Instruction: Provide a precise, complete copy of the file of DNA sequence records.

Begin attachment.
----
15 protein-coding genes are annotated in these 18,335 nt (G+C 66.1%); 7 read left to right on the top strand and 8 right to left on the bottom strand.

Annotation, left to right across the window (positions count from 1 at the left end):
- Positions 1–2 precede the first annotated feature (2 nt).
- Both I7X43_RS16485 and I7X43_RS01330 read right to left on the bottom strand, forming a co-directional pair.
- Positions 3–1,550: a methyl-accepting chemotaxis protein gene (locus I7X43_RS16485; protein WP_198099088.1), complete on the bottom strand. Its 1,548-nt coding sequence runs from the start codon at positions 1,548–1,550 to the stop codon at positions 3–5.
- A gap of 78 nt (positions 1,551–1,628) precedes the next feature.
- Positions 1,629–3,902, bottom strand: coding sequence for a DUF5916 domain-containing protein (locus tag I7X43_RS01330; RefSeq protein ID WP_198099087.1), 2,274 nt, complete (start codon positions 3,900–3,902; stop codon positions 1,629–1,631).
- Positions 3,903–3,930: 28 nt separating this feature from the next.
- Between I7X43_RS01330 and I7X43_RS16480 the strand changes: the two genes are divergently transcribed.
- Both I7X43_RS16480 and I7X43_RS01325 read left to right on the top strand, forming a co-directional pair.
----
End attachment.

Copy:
15 protein-coding genes are annotated in these 18,335 nt (G+C 66.1%); 7 read left to right on the top strand and 8 right to left on the bottom strand.

Annotation, left to right across the window (positions count from 1 at the left end):
- Positions 1–2 precede the first annotated feature (2 nt).
- Both I7X43_RS16485 and I7X43_RS01330 read right to left on the bottom strand, forming a co-directional pair.
- Positions 3–1,550: a methyl-accepting chemotaxis protein gene (locus I7X43_RS16485; protein WP_198099088.1), complete on the bottom strand. Its 1,548-nt coding sequence runs from the start codon at positions 1,548–1,550 to the stop codon at positions 3–5.
- A gap of 78 nt (positions 1,551–1,628) precedes the next feature.
- Positions 1,629–3,902, bottom strand: coding sequence for a DUF5916 domain-containing protein (locus tag I7X43_RS01330; RefSeq protein ID WP_198099087.1), 2,274 nt, complete (start codon positions 3,900–3,902; stop codon positions 1,629–1,631).
- Positions 3,903–3,930: 28 nt separating this feature from the next.
- Between I7X43_RS01330 and I7X43_RS16480 the strand changes: the two genes are divergently transcribed.
- Both I7X43_RS16480 and I7X43_RS01325 read left to right on the top strand, forming a co-directional pair.